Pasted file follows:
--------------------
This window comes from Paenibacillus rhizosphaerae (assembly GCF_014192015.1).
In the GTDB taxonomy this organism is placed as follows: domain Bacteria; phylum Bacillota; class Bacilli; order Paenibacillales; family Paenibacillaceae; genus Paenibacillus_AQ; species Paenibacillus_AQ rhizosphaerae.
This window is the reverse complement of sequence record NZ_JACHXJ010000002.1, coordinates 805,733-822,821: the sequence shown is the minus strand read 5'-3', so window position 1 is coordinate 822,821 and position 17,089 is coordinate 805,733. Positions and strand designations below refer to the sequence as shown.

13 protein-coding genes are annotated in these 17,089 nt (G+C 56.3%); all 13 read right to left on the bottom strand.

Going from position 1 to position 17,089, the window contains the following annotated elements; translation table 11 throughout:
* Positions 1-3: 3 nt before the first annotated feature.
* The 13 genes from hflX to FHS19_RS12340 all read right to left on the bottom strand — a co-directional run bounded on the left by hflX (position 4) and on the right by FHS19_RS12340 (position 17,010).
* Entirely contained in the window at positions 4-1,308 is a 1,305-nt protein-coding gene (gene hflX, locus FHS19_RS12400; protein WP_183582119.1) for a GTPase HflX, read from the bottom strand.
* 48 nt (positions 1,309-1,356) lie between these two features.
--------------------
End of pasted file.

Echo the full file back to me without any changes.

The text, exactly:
This window comes from Paenibacillus rhizosphaerae (assembly GCF_014192015.1).
In the GTDB taxonomy this organism is placed as follows: domain Bacteria; phylum Bacillota; class Bacilli; order Paenibacillales; family Paenibacillaceae; genus Paenibacillus_AQ; species Paenibacillus_AQ rhizosphaerae.
This window is the reverse complement of sequence record NZ_JACHXJ010000002.1, coordinates 805,733-822,821: the sequence shown is the minus strand read 5'-3', so window position 1 is coordinate 822,821 and position 17,089 is coordinate 805,733. Positions and strand designations below refer to the sequence as shown.

13 protein-coding genes are annotated in these 17,089 nt (G+C 56.3%); all 13 read right to left on the bottom strand.

Going from position 1 to position 17,089, the window contains the following annotated elements; translation table 11 throughout:
* Positions 1-3: 3 nt before the first annotated feature.
* The 13 genes from hflX to FHS19_RS12340 all read right to left on the bottom strand — a co-directional run bounded on the left by hflX (position 4) and on the right by FHS19_RS12340 (position 17,010).
* Entirely contained in the window at positions 4-1,308 is a 1,305-nt protein-coding gene (gene hflX, locus FHS19_RS12400; protein WP_183582119.1) for a GTPase HflX, read from the bottom strand.
* 48 nt (positions 1,309-1,356) lie between these two features.